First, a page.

Science Day

Science Day

While a handful of thinkers in the Hindu world are debating about the right planetary and zodiacal configurations on which the birthdays of divinities and other festivals are to be celebrated, India also observes  National Science Day on February 28 (Gregorian calendar). Started just over two decades ago (1986), it is a day which inaugurates a whole month of Science-related and Science-inspiring activities, and also awards prizes for the best science-popularization efforts in magazines, newspapers, lectures, and books.

Most importantly, like Black History Month in the United States, the goal of Science Day is to raise science-consciousness among the masses, gradually weaning them away from outworn beliefs, silly superstitions, and a general fear of what science is all about. People are encouraged to watch the skies, locate stars and planets, do experiments and read science books.

We live in a world where, contrary to earlier hopes and expectations, science has come to be marginalized in the minds of many. The general public has been led to believe, thanks to academic philosophers who play clever I-gotchya-you logic, that science is just another way of describing the moon or appreciating the rainbow, and has no greater claims to knowledge than mythology, religious revelations, grand poetry, and speculative philosophy. Science is often seen by the public as no more than a tool for games and gadgetry, for medical technology, washing machines, and creature comforts. Then again, some zealous scientists, by degrading the religious dimension of the human condition, have created the impression that science is derisively religion-unfriendly, and is therefore more dangerous than desirable for human culture.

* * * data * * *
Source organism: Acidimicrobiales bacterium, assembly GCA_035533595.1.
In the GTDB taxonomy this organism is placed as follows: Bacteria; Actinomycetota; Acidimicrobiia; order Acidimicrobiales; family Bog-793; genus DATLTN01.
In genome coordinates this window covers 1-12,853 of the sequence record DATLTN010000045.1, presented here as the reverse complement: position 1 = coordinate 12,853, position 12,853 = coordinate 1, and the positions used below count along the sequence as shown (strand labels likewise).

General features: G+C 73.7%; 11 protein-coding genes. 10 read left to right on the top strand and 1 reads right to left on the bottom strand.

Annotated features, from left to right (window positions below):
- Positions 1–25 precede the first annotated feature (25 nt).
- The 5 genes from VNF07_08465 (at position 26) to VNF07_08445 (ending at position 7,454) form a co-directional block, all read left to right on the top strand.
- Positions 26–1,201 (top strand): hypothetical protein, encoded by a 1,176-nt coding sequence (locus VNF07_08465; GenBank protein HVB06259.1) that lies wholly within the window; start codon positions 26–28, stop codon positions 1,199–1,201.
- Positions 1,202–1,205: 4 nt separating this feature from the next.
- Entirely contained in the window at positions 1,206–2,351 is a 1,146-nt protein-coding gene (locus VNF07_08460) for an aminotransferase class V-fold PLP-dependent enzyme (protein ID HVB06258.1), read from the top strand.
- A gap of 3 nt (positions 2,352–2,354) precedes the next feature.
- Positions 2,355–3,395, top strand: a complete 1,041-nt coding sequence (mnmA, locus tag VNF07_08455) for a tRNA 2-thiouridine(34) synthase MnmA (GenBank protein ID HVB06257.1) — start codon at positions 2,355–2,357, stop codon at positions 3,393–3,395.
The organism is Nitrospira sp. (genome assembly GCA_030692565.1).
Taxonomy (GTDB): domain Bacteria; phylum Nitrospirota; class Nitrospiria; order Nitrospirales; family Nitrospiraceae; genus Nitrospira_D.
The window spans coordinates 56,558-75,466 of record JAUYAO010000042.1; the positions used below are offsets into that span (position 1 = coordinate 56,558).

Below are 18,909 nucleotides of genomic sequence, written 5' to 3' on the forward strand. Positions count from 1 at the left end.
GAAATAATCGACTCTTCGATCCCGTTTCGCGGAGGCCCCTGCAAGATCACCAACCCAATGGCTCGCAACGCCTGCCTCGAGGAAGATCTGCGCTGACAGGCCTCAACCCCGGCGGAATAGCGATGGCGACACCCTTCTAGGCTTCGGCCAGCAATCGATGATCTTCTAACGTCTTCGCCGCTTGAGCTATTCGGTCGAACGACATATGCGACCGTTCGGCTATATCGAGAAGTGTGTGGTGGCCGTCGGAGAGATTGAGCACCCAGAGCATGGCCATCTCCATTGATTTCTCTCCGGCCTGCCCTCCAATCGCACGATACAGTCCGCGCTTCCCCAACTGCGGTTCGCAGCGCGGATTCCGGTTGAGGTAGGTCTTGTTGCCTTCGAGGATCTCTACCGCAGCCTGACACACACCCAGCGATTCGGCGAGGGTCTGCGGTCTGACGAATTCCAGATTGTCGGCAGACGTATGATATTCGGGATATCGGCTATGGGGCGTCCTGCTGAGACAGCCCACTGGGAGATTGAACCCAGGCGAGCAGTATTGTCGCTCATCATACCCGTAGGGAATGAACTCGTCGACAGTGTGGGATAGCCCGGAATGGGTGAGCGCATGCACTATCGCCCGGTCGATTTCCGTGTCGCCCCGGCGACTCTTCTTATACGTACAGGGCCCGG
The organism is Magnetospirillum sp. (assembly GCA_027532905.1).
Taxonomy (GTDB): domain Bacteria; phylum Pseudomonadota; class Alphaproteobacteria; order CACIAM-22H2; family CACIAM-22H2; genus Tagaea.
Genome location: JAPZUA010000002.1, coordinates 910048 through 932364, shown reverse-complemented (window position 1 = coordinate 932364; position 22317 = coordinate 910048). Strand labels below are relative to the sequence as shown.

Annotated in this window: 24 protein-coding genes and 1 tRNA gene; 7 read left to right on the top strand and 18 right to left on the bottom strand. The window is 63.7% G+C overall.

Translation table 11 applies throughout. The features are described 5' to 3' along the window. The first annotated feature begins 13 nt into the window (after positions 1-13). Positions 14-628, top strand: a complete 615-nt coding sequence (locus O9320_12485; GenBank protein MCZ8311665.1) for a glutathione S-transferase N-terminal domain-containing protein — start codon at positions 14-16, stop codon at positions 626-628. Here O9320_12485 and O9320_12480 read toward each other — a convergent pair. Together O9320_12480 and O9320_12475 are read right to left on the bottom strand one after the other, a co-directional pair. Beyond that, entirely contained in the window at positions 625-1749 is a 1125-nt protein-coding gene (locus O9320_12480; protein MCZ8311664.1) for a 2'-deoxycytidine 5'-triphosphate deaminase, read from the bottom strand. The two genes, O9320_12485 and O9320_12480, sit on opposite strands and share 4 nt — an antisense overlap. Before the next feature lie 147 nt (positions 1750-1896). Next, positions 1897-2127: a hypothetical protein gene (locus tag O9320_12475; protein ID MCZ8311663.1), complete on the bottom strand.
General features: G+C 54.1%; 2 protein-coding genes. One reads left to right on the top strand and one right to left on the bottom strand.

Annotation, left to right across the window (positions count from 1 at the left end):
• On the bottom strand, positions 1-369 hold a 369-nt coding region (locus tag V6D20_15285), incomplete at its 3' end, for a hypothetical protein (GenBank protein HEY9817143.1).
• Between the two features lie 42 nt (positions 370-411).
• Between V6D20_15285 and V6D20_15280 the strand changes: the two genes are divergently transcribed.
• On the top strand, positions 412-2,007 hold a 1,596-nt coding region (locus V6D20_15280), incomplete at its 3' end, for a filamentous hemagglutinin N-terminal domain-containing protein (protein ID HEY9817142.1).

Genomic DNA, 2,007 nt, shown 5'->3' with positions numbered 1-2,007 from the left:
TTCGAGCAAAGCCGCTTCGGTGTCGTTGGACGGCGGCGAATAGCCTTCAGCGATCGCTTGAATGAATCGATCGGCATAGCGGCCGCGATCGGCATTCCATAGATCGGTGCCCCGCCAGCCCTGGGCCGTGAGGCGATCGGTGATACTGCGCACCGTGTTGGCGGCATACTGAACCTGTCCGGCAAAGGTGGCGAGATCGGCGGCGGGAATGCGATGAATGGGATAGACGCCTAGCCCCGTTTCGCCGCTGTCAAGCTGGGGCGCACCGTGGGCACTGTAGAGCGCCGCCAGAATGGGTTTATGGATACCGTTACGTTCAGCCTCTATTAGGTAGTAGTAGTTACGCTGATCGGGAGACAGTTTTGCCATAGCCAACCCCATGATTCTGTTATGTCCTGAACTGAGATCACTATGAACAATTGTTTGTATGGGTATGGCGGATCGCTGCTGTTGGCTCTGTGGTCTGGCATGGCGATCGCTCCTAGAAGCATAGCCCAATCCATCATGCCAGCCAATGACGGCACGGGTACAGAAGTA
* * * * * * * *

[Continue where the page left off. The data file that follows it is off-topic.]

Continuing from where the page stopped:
What needs to be emphasized is that the deeper essence of science expands our mind, enhances our appreciation of our world, and uplifts our spirit. These aspects must reinforced periodically in science courses and through public proclamations like Science Day.

Perhaps the United Nations Organization should follow India’s lead in this regard and declare a whole month as Science Month in all countries.

February 28, 2009

Wars between Old and New

The mindless veneration, often distortion, of poorly understood or anachronistic sacred texts have led to unhappy consequences in all religious traditions. When these are extended to the realm of societal mores and values in a changing world, the excesses of religious zealots degrade and denigrate the very best in any religious tradition.